Securing the Landscape

Enoka Kudavidanage urges apt land use management to sustain the island’s biodiversity

Sri Lanka is an island of fascinating geography with finely aligned landscapes that are favoured by the island’s biodiversity.

Professor in Conservation Biology at the Sabaragamuwa University and the founder of Tropical Ecosystem Research Network (TERN) Enoka Kudavidanage believes that proper management of Sri Lanka’s landscape is essential for the country’s environmental conservation and progress.

She explains: “Large animals like elephants and leopards are now attracted to human dominant landscapes owing to forest fragmentation. Sri Lanka has the highest rate of elephant deaths due to conflicts with humans. With leopards, there have been over 40 known instances of death in the last five years. And smaller animals such as amphibians and reptiles, disappear without our knowledge as they’re very sensitive to habitat change.”

Forest fragmentation and degradation alongside unplanned land use practices have had long-term negative consequences that affect both animals and humans. She stresses that “instead of developing existing agricultural lands and finding ways to harvest more from them, we keep on cutting down forests thereby destroying land and fragmenting jungles, which attracts elephants and other animals to the human landscape.”

“A problem created by people should be addressed by people themselves” Kudavidanage contends, and adds “to overcome this issue, people must take action on appropriate land use management.”

With TERN, she says “We’re trying to make people aware of the ecosystem value, provide education on how to better contribute to conservation including encouraging people to buy land and leave it for conservation. It’s everybody’s job to look at correcting things that are being done wrong.”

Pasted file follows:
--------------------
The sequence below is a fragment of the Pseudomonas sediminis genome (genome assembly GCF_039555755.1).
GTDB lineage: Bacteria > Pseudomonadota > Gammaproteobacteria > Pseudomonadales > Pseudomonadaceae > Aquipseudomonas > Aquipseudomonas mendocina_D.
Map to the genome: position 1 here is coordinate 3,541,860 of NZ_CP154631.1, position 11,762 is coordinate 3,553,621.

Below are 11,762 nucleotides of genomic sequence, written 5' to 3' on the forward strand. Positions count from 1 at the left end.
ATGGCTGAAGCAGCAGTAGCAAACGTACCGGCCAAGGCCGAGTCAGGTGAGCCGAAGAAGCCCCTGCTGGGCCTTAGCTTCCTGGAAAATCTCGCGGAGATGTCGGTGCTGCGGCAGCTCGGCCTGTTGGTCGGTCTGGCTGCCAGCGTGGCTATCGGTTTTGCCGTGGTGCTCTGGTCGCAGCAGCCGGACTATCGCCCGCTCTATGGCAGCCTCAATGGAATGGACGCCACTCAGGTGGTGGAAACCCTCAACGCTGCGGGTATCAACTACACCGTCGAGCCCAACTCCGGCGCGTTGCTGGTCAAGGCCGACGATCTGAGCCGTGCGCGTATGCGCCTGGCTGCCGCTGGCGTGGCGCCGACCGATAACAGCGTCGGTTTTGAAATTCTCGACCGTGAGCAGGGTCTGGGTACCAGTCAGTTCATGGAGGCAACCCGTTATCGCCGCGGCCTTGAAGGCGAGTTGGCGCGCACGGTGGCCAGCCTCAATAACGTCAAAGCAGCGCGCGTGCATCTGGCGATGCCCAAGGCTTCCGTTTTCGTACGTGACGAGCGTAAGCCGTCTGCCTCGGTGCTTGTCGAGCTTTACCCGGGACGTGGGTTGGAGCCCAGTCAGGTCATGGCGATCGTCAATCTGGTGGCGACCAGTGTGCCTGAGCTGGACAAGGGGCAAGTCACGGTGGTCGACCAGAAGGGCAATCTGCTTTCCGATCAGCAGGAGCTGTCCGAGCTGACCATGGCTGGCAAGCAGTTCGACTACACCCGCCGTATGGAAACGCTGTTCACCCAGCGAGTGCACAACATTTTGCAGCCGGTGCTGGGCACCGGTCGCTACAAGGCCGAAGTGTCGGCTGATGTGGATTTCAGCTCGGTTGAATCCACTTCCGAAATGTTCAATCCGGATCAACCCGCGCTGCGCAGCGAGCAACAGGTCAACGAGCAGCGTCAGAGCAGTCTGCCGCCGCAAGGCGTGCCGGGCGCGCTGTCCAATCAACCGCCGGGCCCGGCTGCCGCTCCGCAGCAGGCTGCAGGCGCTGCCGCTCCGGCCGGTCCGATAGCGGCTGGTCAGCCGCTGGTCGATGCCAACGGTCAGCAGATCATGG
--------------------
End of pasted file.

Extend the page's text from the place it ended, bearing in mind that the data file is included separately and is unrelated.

As a conservation biologist, she affirms: “We have considerable forest cover that’s of global interest. We don’t need to do heavy development to be economically sustainable. We can make use of our natural resources in a sustainable manner. Take care of our forest cover and facilitate the survival of species. This’ll attract anybody interested in nature, and could lead to both ecological and economical gains for the country.”

Referring to her ‘5A Concept: Apply, Address, Assist, Aware and Advocate,’ which promotes nature conservation, she urges people to apply knowledge derived from research and training to address problems and assist productive community level action; and raise awareness and engage in advocacy for positive causes.

“Our natural resources are rich enough for us to economically develop. So knowledge is important and the best thing to do in terms of sustainability is to safeguard nature. It’s not a choice anymore, it’s something that we have to do,” Kudavidanage concludes.

“Knowledge is importantand the best thing to doin terms of sustainabilityis to safeguard nature. It’s not a choice anymore,it’s something thatwe have to do